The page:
Some teenagers can almost appear uninterested and unconcerned by other people’s grief, and this can feel very hurtful and challenging to manage. However, this is where understanding that this can be a very normal reaction to most things in the teenage years – it’s not necessarily personal, just that teenagers struggle with empathy at the best of times, so why would they be able to manage to do this at the worst of times? Recognising that they too are finding the emotions just too big to take on themselves, let alone others’ feelings, can diffuse the frustrations and emotions this can raise.

Telling your teenager about a death

It’s important to give teenagers clear and honest information about the death and to answer their questions. Young people can easily use the internet to find more information about the death and some of this may be insensitively written and painful to read. If this is something they wish to explore, encourage them to do this with you or to share what they are finding. Explain that often journalists write to sell their pages, and so what is written may be wrong or unfairly portrayed.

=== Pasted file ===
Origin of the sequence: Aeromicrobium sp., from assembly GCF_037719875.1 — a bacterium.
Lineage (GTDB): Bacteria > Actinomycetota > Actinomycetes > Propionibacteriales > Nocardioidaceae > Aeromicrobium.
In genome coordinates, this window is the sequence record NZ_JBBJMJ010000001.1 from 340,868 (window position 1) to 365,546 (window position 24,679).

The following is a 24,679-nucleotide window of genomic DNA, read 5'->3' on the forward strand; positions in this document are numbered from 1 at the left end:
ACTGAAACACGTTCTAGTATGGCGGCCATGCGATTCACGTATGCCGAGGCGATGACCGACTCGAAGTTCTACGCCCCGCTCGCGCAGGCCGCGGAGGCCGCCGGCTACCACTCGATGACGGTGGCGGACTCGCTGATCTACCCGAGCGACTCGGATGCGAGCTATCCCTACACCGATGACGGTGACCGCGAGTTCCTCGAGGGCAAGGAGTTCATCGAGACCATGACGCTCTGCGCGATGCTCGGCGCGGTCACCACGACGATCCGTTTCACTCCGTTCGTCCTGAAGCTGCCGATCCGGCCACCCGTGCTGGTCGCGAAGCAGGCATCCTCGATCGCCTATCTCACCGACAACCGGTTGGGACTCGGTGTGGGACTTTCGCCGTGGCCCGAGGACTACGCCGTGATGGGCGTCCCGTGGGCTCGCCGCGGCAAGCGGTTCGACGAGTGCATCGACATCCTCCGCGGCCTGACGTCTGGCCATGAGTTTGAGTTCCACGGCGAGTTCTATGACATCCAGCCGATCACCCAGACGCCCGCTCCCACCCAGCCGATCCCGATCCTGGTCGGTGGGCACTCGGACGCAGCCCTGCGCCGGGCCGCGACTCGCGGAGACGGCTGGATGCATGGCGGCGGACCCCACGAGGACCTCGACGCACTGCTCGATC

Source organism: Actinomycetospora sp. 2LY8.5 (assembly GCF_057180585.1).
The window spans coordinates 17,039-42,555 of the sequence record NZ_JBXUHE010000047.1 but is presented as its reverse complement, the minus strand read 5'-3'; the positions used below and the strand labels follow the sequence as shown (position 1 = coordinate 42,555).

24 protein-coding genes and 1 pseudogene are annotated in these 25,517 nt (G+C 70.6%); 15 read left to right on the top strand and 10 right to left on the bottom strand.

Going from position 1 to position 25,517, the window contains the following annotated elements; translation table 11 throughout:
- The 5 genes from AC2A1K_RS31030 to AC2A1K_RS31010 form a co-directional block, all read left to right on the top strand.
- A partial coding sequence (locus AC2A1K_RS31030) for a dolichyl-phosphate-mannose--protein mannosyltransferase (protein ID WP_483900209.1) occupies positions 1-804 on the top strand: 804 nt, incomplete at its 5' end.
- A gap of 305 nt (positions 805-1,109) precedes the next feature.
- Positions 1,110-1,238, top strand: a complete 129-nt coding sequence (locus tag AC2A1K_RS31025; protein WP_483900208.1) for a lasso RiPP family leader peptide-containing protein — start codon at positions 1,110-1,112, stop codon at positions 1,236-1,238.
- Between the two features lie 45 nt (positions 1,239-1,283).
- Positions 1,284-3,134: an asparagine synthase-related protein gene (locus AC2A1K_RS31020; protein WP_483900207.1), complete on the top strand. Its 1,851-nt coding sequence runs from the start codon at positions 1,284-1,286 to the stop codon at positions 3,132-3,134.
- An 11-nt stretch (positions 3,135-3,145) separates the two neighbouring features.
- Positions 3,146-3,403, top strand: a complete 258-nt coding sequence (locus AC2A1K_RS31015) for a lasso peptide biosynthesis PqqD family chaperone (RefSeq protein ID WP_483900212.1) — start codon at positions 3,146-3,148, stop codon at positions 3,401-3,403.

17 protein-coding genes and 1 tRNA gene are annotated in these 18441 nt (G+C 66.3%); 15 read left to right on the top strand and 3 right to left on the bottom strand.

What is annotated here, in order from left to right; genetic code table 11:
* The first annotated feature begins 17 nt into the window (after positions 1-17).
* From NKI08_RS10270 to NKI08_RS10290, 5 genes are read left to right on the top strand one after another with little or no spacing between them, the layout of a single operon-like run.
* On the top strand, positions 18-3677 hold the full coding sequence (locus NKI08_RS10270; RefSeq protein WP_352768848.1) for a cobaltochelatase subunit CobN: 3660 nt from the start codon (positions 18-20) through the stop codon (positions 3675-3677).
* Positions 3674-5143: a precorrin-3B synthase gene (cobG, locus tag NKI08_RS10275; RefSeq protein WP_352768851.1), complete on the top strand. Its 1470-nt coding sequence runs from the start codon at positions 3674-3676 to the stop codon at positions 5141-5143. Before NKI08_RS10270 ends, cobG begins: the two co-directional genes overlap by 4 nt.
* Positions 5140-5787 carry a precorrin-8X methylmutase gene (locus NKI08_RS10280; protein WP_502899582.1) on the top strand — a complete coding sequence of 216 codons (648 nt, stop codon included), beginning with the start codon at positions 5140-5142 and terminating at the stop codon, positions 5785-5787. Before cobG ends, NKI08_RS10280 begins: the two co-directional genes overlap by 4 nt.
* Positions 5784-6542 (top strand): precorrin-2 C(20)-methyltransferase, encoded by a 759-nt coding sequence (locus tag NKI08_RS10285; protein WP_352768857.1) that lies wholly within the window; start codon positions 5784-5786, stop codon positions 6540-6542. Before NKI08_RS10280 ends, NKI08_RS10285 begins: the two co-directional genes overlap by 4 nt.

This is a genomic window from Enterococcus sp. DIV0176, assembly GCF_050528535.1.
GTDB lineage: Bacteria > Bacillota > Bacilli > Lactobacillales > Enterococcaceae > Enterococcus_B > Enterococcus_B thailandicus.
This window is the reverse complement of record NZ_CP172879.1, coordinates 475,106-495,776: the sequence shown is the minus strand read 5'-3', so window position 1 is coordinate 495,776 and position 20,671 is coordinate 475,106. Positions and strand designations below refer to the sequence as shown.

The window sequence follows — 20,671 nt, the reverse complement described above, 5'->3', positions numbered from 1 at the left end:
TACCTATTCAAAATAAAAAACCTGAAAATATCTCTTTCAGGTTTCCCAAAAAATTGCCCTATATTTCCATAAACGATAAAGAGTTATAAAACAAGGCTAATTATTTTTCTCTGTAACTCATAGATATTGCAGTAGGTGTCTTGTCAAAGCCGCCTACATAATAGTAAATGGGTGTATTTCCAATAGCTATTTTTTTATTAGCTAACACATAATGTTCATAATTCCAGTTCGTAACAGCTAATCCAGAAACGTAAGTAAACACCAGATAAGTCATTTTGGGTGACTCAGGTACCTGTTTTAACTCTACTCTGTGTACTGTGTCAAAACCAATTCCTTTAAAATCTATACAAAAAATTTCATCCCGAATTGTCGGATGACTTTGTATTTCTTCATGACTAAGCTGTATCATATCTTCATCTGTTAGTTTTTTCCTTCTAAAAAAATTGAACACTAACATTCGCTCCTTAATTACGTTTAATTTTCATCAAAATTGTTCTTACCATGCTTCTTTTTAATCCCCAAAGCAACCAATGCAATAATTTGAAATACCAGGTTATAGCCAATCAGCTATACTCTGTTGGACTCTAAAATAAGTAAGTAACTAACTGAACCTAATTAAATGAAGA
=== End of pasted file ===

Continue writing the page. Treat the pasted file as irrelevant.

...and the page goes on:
Let your teenagers know that any question is okay to ask, even if they fear it may upset you. Help them to understand that ‘the worst has already happened’ and talking about it cannot make this worse for you. In fact, it would help you if you knew that they would talk with you when they needed to. Knowing this, they may be more likely to share their concerns and thoughts, rather than holding them in or looking elsewhere for answers.

Getting your teenager to talk to you